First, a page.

Close up Hands Tea x

Sit a bit and hear some observational stories I’ve been steeping.

“You’re not a collector, you wouldn’t understand.”

Collection of Hearts

Remember the children’s nursery rhyme about the old woman who lived in the shoe, the one who had so many children she didn’t know what to do? What does one do if that woman instead has rooms filled with boxes and bags filled items she doesn’t use, likely doesn’t love and no longer really even recalls? At what point does one intervene? If they were indeed rooms filled with children, social services would, in short order, be on the doorstep asking questions and surely not mincing words about irresponsibility and safety concerns.

There is a woman I know who tells me she is overwhelmed by her belongings and speaks of great sadness and depression that accompanies the ownership of things.  When I told her that I felt she was weighted down by the responsibility of her things and that she no longer owned them, but they owned her – she laughed and told me that I just didn’t get it.  “You’re not a collector, you wouldn’t understand.”

Oh, sweet lady, you are right.  I do not understand. But, you see — I am a collector.  I’m a collector of hearts.  And you know what? Sometimes I am overwhelmed by the emotions I carry, weighted down by my feelings and how much I care and worry.  Yes, my bookshelves are filled with gifts and mementos given to me by hearts I care for – but, I don’t hold the items in higher esteem than the people who handed them over. Yes, my rooms have the reminders of time spent together, music shared or books I simply had to read because someone wanted me to be (literally) on the same page as them… but my collections are a mish-mash of thought patterns and beliefs.  No closets filled with shoes or collections of crystal. For safety reasons, I moved out of my tumultuous childhood home when I was a teenager and left everything behind in order to move to Southern California.  I left with a small suitcase and a handful of Polaroid photos and I thought for sure, that the books I loved (and a few other small things) would be sent to me – but I was told that what I’d left behind didn’t belong to me and were sold.


Currently, I am in the process of downsizing my home of 20+ years and a life of 50+ years as I prepare to move to a smaller space.  [Going from a boot to a slipper, I suppose.] There are tears as I box and bag my belongings, but I know that my true treasures are the stories that accompany each item and the tales I tell (and type) and my heart is full.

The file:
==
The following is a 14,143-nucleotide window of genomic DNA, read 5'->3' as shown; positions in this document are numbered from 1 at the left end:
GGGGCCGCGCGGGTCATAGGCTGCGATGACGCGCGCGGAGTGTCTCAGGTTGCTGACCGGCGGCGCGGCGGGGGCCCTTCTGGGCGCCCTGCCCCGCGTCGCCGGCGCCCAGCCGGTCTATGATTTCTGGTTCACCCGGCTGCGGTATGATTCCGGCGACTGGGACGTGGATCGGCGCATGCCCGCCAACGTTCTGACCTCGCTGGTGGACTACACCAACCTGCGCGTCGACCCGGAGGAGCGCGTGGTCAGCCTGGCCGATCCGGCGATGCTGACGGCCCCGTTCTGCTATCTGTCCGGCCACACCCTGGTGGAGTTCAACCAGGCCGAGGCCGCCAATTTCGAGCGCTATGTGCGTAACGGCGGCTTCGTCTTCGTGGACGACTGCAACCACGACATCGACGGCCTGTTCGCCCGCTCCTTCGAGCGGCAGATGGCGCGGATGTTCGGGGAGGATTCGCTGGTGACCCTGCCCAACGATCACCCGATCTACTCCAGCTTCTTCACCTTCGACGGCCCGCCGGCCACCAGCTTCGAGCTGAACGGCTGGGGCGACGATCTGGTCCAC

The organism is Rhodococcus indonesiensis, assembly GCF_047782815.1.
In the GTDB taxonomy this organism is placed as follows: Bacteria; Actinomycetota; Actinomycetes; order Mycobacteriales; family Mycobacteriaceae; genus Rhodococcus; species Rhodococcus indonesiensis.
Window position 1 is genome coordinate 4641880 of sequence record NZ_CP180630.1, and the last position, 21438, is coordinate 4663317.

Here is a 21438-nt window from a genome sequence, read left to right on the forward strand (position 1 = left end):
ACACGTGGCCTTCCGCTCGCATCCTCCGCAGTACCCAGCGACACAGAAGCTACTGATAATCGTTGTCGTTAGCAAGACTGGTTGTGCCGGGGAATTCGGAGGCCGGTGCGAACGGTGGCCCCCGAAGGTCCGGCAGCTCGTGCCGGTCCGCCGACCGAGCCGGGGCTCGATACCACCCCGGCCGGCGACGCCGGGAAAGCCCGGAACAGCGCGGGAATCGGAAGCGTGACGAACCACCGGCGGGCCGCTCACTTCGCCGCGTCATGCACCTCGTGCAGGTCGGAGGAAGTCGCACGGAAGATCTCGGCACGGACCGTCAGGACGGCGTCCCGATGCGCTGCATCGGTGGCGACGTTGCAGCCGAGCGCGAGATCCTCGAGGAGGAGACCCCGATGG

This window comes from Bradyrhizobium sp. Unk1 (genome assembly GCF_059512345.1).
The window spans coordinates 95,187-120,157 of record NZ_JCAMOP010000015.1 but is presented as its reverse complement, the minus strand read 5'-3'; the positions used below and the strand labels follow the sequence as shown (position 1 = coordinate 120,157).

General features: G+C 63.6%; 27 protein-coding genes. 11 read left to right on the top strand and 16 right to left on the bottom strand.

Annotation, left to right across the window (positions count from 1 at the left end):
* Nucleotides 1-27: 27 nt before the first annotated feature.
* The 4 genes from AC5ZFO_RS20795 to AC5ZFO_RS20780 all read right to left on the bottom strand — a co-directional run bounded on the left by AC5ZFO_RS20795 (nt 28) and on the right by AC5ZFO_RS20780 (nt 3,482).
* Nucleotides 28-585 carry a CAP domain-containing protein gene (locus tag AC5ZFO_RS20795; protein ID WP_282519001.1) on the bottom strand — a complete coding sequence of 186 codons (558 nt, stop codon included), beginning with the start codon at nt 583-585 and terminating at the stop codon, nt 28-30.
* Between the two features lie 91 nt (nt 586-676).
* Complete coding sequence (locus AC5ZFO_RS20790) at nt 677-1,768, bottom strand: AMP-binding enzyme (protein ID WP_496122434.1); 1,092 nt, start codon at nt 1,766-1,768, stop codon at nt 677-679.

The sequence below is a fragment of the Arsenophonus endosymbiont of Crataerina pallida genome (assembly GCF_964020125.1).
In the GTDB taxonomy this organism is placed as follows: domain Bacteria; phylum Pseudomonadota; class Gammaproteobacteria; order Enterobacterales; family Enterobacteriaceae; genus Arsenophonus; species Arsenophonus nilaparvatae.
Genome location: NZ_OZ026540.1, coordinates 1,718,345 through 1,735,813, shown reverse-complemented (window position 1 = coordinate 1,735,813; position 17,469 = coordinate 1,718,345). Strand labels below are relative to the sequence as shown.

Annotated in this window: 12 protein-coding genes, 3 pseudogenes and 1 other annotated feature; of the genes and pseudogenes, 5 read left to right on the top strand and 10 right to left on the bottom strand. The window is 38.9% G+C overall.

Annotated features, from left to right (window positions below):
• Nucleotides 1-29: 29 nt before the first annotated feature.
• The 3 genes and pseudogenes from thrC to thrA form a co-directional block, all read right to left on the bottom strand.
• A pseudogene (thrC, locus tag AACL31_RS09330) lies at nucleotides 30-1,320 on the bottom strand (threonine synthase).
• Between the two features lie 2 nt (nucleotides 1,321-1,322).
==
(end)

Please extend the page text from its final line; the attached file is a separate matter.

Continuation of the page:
When my mother-in-law died nearly a decade ago, I recall the immense sorrow that her memories and stories would leaving with her.  Her worth was not in the china, folkart or jewelry she left behind when she left us (though I know her grandchildren will appreciate them), it was in the twinkle of her beautiful golden eyes and biting wit.  I miss her sharp tongue and nothing she polished, shined or dusted will ever hold the same value.

No, I guess I don’t understand and I will never see eye-to-eye with the old lady who lives among the boxes and bags of cast iron pans, wool blankets and countless collections of placemats, glasses and dishes for parties that will never be held. Collecting things has filled that sweet woman’s house with stuff that has nowhere to go, nothing to do and no value for me.  There is nothing that she owns that will ever equal the value of her existence. My wish is that she will wake up one morning and send all of it out into the world, so that the couches, chairs and corners of her home could be filled with people and the gifts they’ll bring with them.  Gifts that cannot be put into boxes and bags: their smiles, stories, laughter and happy tears of memories shared.

They say you can’t take it with you when you go, but when I close my eyes I most certainly will take my most precious collections with me and I am okay with that.  If you’re the same kind of collector, I know you’ll understand.

xo – t.

It is perhaps a more fortunate destiny to have a taste for collecting shells than to be born a millionaire.” – Robert Louis Stevenson

You aren’t wealthy until you have something money can’t buy.” – Garth Brooks

An encyclopedia is a system for collecting dust in alphabetical order.” – Mike Barfield

Spend the afternoon. You can’t take it with you.” – Annie Dillard


[BTW – I often write late at night, so please forgive any typos. My heart is in the right place, but my fingers… not always.]